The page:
- switches can have multiple broadcast domains (one per VLAN).
To better understand the difference between a bridge and a switch, consider the following example. Let’s say that we have a network of four computers. First, we will connect them together using a two-port bridge:
Because the bridge has only two ports, we need to use hubs in order to connect all computers together. Only two collision domains are created. If Host A wants to send a frame to Host C, all computers on the network will receive the frame, since hubs forward the frames out all ports.
Now consider what happens if we replace the bridge with a switch. Since the switch has plenty of ports, no hubs are necessary. Each port is a separate collision domain and four collision domains are created. If Host A wants to send a frame to Host C, the switch will forward the frame only to Host C. Other hosts on the network will not receive the frame:
What is a router?
A router is a network device that connects different computer networks by routing packets from one network to the other. This device is usually connected to two or more different networks. When a data packet comes to a router port, the router reads the address information in the packet to determine out which port the packet will be sent. For example, a router provides you with the internet access by connecting your LAN with the Internet.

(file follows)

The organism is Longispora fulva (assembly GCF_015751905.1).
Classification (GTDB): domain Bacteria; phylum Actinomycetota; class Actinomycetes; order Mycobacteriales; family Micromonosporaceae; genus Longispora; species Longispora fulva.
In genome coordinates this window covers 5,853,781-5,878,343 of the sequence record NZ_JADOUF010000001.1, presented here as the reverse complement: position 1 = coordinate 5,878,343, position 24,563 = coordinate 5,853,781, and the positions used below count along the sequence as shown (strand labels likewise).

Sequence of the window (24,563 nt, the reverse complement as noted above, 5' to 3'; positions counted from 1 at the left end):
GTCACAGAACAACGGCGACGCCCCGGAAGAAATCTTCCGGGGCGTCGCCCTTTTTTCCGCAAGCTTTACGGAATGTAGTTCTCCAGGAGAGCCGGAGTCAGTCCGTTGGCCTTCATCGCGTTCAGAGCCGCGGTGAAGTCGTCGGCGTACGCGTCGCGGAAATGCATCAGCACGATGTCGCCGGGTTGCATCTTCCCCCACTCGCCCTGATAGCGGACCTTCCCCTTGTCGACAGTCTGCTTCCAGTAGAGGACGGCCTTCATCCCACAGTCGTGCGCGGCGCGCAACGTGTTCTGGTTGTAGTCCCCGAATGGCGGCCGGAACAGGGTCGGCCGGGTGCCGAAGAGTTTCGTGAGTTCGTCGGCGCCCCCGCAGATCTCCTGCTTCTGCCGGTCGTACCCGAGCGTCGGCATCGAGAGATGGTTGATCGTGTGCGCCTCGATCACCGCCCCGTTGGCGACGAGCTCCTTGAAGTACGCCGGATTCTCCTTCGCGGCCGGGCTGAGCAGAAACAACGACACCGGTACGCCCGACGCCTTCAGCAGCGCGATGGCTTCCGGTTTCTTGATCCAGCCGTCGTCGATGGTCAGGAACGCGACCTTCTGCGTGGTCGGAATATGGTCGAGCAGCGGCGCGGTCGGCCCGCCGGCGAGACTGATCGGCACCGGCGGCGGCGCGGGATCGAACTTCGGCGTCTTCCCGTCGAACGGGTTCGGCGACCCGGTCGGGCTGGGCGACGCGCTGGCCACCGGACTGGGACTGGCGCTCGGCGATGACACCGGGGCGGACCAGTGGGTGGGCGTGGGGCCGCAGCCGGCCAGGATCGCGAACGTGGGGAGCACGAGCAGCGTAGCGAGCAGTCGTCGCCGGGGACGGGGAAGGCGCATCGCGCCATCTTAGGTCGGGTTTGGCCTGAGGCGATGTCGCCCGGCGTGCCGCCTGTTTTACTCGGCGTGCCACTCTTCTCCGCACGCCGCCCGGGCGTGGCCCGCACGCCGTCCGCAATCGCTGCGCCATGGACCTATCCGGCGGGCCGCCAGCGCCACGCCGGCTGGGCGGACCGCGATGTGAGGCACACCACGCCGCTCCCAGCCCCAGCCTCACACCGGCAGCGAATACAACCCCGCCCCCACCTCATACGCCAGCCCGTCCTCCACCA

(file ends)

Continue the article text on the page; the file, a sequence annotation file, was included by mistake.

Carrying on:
A router is considered a Layer 3 device of the OSI model because its primary forwarding decision is based on the information of the OSI Layer 3 (the destination IP address). If two hosts from different networks want to communicate with each other, they will need a router between them. Consider the following example:
We have a network of three computers. Note that each computer is on a different network. Host A wants to communicate with Host B and sends a packet with Host B’s IP address (10.0.0.20) to the default gateway (the router). The router receives the packet, compares the packet’s destination IP address to the entries in its routing table and finds a match. It then sends the packet out the interface associated with that network. Only Host B will receive the packet. In fact, Host C will not even be aware that the communication took place.